Yes We Scan Again! The Archives chats with voters on a “We the People” teleconference

On January 10th, I blogged about the “Yes We Scan” petitions proposed by Carl Malamud’s on the White House’s We The People petition platform. “Yes We Scan” calls for a national strategy, and even a Federal Scanning Commission, to figure out what it would take to digitize the holdings of many federal entities, from the Library of Congress to the Government Printing Office to the Smithsonian Institution.

I have been delighted to see the many ideas discussed in response to that blogpost. I encourage you to keep them coming!

Following that initial post, I worked with the White House Director of New Media, Macon Phillips, and the Director of Online Engagement, Katelyn Sabochik, to set up a conference call, inviting those who voted for the Yes We Scan petition (about 2,500 signers total) to further discuss this important issue and hear your ideas on how to move forward.

Sitting on the call with me were Mike Wash, NARA’s CIO; Pamela Wright, our Chief Digital Access Strategist; and Jill James, our Social Media Manager.

Eighty-five people from all over the country dialed in for the call. Eighteen participants asked questions. I want to thank you for taking the time to call in and to let us know your thoughts.

The topics included questions on everything from the magnitude of the task as hand (fyi NARA alone has over 10 billion pages in our holdings – and that’s just the paper) to ideas for getting more involvement in crowdsourcing, and the possibilities of using automated technologies like robots.

My opening comments for the teleconference are available here. I intend to post a full question and answer list soon, but in the meantime, please keep up the conversation here. We are listening!


This entry was posted in Leadership, Open Government, Participation, Special Events and tagged , , , , , . Bookmark the permalink.

4 Responses to Yes We Scan Again! The Archives chats with voters on a “We the People” teleconference

  1. Keith says:

    In August 2010, Google announced it intends to scan all known existing 129,864,880 books by the end of the decade, accounting to over 4 billion digital pages and 2 trillion words in total. That’s a lot of scanning and we have more than double to conquer. Where will we store 10 billion pages plus a whole lot more audio and video ponders this disk storage engineer…


  2. Gavin Baker says:

    Thanks for the opportunity to join the call! I’d like to hear more about NARA’s role in the Digital Public Library of America. I had hoped to ask during the call but ran out of time.


  3. BWS Johnson says:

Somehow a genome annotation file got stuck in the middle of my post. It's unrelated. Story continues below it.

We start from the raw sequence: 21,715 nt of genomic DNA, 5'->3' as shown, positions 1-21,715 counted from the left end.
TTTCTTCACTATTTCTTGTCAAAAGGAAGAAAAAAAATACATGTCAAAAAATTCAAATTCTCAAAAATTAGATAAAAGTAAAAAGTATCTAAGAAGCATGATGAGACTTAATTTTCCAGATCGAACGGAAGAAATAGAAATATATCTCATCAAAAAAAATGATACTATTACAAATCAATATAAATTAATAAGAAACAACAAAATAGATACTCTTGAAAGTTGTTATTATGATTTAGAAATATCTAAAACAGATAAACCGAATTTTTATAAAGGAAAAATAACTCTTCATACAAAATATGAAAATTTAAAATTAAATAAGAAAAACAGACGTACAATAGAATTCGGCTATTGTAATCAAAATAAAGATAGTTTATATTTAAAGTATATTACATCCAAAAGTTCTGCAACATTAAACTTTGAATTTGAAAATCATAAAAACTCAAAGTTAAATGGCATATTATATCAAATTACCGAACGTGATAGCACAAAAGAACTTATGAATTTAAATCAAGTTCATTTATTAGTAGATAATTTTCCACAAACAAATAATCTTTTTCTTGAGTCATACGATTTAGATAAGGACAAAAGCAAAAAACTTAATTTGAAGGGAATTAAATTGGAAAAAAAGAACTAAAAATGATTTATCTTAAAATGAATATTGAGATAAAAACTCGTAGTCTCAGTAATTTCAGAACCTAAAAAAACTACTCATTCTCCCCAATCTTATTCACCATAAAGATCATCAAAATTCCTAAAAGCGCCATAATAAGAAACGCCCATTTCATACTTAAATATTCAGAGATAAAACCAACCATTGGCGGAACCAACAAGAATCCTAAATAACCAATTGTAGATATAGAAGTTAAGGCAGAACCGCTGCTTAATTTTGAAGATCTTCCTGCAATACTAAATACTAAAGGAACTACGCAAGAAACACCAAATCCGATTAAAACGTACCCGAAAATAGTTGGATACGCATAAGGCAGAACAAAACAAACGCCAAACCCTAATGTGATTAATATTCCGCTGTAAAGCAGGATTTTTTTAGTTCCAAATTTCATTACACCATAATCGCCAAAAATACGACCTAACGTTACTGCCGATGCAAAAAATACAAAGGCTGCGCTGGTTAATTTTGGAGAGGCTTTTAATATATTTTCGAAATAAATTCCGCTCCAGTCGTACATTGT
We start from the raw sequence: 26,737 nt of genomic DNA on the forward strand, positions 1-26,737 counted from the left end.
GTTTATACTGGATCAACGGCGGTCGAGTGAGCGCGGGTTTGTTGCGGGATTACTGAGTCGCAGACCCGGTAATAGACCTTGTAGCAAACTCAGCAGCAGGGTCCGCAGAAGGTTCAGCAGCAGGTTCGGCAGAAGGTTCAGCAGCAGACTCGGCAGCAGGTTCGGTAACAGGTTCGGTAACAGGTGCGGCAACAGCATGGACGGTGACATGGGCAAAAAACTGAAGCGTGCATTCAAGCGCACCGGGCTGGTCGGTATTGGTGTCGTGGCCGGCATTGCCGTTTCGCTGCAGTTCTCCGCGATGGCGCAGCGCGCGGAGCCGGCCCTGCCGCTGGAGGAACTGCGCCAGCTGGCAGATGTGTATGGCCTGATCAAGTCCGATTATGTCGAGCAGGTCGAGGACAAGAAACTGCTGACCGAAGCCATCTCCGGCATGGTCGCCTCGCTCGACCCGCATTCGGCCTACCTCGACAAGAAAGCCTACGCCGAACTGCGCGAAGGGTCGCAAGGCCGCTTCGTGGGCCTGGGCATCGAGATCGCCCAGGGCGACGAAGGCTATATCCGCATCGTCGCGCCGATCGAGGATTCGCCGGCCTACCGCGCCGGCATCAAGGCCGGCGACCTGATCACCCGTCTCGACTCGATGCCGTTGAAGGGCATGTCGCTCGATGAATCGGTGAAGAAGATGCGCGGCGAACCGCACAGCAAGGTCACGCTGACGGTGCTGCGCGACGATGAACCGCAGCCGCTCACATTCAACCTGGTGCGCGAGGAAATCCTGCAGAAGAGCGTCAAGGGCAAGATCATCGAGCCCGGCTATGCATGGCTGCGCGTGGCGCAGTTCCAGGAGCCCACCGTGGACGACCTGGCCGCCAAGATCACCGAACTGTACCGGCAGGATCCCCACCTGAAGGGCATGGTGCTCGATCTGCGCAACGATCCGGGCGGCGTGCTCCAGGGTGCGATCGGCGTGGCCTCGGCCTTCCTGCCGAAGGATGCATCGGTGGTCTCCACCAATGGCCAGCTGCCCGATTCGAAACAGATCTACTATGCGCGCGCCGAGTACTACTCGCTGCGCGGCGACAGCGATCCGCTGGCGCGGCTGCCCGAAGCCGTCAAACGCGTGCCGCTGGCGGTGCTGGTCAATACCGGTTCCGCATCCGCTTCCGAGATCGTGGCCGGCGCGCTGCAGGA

New Zealand’s ā-tihi o Aotearoa, Digital New Zealand, has been running since about 2007.

    I was relieved when people in the teleconference were excited about open source and crowdsourcing. I was also glad to here that the nature of the content wasn’t strictly confined to paper documents.

    IMLS have awarded grants to help on the American Memory Project; it only seems logical to extend those efforts.


  4. Jean Silvasy says:

    I am pleased to see so many people taking an interest in the preservation of our history, which these documents represent whether they are scientific research or photos of World War II. There are a lot of procedures already developed in the private sector for beginning this project. I worked on one many years ago. We started with photocopies of original documents, then entered tags, identifiers, and metadata in a database which was used to cross-reference to the original documents. Since we were starting with photocopies, why couldn’t we start with half of that process: the scanning? Photocopiers have two functions: they scan the document, then they print it. The cost of paper and ink significantly increases the cost of the processing. As a result, we were often given somewhat inferior products (paper with toner that came off on our hands and keyboards).

    As for what needs to be scanned, the short answer is: everything. However, from a practical standpoint, we need to prioritize. In my opinion we should use a two-pronged approach: one group should concentrate on those documents and photos that are most in danger of deterioration. The other should start with the items that are currently most requested by the public, then work down to the least requested.

    A note on why some commenters on your other blog stated that the public wouldn’t be interested in most of it: I don’t agree. Right now, I would have to go to the NARA location in Philadelphia, at the cost of parking or regional rail, then sit in a room and read through hundreds of microfilmed documents, then pay to print them. I’ve used microfilm readers before; they are a pain in the neck and eyes. And there is no easy way for potential users to know what is out there. Digitizing the material would make an Internet search possible, opening up whole worlds of information to the public. Maybe then, certain folks wouldn’t be able to re-write history in their own way.

    As to the economics of it, yes there would be costs. Here is an idea. Instead of extending unemployment benefits for the jobless, use those funds to hire unemployed and underemployed persons to do the scanning and metadata tagging. In addition, many retired individuals, such as I am, would love to spend a day a week (or two) reviewing, categorizing, and scanning these documents. The National Park Service at Andersonville had started just such a project to list all the soldiers, both Blue and Gray, who were interred at Andersonville during the Civil War, and I would have volunteered if I weren’t transferring out of Georgia.


Comments are closed.